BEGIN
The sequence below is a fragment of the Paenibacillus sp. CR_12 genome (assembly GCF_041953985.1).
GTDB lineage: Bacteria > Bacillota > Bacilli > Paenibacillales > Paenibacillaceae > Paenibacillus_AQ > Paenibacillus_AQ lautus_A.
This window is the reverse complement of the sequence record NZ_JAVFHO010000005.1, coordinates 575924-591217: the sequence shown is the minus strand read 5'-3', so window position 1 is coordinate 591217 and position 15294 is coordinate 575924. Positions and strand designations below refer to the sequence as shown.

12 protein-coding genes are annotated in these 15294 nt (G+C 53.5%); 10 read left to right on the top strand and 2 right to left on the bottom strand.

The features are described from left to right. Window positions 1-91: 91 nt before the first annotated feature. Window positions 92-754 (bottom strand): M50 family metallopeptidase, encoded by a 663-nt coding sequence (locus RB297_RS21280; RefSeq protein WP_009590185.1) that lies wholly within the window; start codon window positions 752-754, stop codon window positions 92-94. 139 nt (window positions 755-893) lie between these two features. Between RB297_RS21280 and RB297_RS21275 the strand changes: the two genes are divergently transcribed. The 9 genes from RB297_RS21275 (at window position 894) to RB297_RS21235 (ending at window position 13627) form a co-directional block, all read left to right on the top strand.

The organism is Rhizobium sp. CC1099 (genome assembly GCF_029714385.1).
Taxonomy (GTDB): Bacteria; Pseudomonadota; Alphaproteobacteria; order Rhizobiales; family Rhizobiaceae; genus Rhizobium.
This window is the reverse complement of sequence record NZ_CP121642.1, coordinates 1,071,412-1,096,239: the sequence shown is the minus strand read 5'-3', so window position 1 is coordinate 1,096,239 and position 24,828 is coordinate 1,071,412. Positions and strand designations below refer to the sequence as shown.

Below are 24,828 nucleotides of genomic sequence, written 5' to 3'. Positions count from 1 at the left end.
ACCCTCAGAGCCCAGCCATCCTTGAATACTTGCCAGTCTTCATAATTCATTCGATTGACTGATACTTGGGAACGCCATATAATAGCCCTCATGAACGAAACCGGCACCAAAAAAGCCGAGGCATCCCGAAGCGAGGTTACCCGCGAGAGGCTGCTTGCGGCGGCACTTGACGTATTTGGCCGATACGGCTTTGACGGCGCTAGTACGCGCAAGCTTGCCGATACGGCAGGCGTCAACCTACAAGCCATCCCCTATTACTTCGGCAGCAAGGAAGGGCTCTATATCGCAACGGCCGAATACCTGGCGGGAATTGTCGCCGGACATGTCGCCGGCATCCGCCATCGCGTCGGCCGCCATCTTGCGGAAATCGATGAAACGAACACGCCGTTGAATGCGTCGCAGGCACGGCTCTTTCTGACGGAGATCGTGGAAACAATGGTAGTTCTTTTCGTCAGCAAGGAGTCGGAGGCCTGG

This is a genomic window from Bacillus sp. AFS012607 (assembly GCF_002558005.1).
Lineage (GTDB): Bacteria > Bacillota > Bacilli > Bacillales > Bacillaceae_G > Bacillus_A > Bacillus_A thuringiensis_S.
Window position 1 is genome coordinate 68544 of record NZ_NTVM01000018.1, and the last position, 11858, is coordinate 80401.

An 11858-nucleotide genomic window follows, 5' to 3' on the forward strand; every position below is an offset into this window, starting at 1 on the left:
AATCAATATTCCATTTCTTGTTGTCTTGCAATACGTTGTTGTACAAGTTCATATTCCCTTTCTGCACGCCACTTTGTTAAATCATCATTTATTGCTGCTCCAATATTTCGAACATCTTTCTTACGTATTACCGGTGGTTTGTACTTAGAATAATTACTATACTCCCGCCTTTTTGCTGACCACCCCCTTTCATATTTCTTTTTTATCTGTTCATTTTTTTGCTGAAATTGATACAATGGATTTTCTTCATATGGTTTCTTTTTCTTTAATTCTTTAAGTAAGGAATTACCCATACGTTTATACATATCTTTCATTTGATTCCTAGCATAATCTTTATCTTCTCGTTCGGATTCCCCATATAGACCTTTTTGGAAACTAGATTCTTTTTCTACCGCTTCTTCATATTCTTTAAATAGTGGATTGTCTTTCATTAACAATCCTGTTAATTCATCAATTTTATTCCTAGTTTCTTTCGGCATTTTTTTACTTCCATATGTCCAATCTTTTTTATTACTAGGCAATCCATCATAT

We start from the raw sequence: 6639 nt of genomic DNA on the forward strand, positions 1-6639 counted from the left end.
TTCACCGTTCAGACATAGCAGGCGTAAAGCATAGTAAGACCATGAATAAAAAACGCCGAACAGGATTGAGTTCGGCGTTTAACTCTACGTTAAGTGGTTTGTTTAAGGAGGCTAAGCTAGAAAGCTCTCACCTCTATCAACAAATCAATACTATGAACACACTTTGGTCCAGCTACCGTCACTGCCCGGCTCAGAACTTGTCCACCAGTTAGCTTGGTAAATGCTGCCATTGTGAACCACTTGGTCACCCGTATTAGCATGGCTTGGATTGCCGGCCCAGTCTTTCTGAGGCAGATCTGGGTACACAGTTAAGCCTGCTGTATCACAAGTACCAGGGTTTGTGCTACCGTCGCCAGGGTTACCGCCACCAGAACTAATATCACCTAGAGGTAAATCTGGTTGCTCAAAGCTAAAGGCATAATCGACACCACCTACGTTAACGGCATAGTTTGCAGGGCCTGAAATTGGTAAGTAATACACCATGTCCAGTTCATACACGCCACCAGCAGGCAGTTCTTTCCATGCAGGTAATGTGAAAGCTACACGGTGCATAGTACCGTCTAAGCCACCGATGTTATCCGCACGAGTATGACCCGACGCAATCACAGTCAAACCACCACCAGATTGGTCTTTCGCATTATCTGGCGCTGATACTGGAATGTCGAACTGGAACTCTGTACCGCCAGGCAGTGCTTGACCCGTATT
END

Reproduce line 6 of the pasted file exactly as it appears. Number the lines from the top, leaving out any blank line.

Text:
The organism is Rhizobium sp. CC1099 (genome assembly GCF_029714385.1).